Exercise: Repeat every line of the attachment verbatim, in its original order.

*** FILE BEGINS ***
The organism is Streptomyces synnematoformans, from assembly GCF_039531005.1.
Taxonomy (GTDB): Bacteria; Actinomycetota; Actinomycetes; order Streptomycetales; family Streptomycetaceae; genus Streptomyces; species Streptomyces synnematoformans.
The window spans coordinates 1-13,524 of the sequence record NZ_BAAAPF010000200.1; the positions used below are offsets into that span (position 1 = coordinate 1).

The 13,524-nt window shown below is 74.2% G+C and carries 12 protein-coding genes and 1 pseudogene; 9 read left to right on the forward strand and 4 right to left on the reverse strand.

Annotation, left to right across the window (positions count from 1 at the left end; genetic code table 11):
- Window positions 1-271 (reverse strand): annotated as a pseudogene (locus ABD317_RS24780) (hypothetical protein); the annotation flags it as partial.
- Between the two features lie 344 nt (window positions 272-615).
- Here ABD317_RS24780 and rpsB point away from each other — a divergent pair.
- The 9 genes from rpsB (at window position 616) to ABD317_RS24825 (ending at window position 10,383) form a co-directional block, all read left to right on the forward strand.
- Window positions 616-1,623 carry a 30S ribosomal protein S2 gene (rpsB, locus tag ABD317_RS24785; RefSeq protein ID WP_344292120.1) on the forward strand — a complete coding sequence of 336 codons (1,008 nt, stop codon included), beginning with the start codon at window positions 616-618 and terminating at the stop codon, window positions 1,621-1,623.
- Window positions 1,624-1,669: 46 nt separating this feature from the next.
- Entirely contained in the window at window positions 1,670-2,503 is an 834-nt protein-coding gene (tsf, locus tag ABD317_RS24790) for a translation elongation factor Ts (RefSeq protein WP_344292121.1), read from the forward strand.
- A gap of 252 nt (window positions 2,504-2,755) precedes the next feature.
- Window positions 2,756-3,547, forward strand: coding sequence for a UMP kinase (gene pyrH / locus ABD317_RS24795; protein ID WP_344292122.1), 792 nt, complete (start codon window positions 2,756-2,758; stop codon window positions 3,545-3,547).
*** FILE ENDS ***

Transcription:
The organism is Streptomyces synnematoformans, from assembly GCF_039531005.1.
Taxonomy (GTDB): Bacteria; Actinomycetota; Actinomycetes; order Streptomycetales; family Streptomycetaceae; genus Streptomyces; species Streptomyces synnematoformans.
The window spans coordinates 1-13,524 of the sequence record NZ_BAAAPF010000200.1; the positions used below are offsets into that span (position 1 = coordinate 1).

The 13,524-nt window shown below is 74.2% G+C and carries 12 protein-coding genes and 1 pseudogene; 9 read left to right on the forward strand and 4 right to left on the reverse strand.

Annotation, left to right across the window (positions count from 1 at the left end; genetic code table 11):
- Window positions 1-271 (reverse strand): annotated as a pseudogene (locus ABD317_RS24780) (hypothetical protein); the annotation flags it as partial.
- Between the two features lie 344 nt (window positions 272-615).
- Here ABD317_RS24780 and rpsB point away from each other — a divergent pair.
- The 9 genes from rpsB (at window position 616) to ABD317_RS24825 (ending at window position 10,383) form a co-directional block, all read left to right on the forward strand.
- Window positions 616-1,623 carry a 30S ribosomal protein S2 gene (rpsB, locus tag ABD317_RS24785; RefSeq protein ID WP_344292120.1) on the forward strand — a complete coding sequence of 336 codons (1,008 nt, stop codon included), beginning with the start codon at window positions 616-618 and terminating at the stop codon, window positions 1,621-1,623.
- Window positions 1,624-1,669: 46 nt separating this feature from the next.
- Entirely contained in the window at window positions 1,670-2,503 is an 834-nt protein-coding gene (tsf, locus tag ABD317_RS24790) for a translation elongation factor Ts (RefSeq protein WP_344292121.1), read from the forward strand.
- A gap of 252 nt (window positions 2,504-2,755) precedes the next feature.
- Window positions 2,756-3,547, forward strand: coding sequence for a UMP kinase (gene pyrH / locus ABD317_RS24795; protein ID WP_344292122.1), 792 nt, complete (start codon window positions 2,756-2,758; stop codon window positions 3,545-3,547).